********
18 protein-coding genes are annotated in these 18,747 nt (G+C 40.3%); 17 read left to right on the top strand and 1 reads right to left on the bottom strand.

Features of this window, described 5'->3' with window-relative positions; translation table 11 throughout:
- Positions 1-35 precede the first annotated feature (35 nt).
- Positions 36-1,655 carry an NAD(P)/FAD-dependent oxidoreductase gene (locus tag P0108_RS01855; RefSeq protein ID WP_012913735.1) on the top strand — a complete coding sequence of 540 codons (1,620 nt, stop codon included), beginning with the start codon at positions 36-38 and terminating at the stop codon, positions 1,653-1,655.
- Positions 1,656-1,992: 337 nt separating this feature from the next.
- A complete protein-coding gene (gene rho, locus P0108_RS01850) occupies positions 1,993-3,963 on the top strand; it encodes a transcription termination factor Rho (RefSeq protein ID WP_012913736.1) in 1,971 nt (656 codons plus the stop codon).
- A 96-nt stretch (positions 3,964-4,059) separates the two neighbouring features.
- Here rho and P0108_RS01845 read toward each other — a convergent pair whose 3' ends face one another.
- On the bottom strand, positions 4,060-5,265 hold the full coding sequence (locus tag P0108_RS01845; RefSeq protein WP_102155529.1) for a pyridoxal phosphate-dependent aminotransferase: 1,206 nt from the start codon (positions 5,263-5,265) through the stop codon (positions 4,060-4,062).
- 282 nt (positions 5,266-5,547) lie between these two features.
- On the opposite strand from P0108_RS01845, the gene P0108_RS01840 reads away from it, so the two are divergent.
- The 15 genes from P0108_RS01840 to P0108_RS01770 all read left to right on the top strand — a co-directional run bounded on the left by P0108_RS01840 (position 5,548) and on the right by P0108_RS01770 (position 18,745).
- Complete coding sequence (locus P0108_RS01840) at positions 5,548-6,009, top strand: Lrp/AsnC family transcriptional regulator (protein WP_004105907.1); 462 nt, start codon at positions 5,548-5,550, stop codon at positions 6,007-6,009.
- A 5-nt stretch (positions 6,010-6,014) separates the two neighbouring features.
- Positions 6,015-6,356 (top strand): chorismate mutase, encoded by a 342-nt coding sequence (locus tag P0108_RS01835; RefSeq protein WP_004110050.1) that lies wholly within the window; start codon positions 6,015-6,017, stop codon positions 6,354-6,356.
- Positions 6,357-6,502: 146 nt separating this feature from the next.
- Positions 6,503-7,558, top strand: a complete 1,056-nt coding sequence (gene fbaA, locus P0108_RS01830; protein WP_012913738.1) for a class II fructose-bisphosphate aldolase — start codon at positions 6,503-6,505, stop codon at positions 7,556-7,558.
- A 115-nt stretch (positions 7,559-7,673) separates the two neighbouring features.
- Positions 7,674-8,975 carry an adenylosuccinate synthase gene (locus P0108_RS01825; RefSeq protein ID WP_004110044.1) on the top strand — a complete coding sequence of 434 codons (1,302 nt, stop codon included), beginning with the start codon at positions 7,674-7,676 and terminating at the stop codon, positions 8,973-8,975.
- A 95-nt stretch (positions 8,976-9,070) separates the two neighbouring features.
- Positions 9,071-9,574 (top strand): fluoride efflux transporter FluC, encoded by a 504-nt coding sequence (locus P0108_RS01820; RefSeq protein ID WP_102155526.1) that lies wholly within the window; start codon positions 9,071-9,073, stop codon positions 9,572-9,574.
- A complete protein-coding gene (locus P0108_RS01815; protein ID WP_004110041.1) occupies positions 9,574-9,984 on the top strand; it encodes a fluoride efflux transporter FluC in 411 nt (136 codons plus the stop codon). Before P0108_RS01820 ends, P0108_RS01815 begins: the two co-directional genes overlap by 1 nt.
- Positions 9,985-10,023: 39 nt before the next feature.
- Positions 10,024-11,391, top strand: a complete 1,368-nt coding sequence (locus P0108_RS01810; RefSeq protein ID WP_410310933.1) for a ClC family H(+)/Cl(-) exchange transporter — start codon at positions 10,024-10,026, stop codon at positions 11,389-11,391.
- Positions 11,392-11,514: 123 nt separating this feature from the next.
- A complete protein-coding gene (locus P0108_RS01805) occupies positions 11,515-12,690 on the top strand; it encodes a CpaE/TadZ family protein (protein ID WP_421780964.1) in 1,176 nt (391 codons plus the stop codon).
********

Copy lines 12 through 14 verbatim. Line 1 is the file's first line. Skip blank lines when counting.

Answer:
- The 15 genes from P0108_RS01840 to P0108_RS01770 all read left to right on the top strand — a co-directional run bounded on the left by P0108_RS01840 (position 5,548) and on the right by P0108_RS01770 (position 18,745).
- Complete coding sequence (locus P0108_RS01840) at positions 5,548-6,009, top strand: Lrp/AsnC family transcriptional regulator (protein WP_004105907.1); 462 nt, start codon at positions 5,548-5,550, stop codon at positions 6,007-6,009.
- A 5-nt stretch (positions 6,010-6,014) separates the two neighbouring features.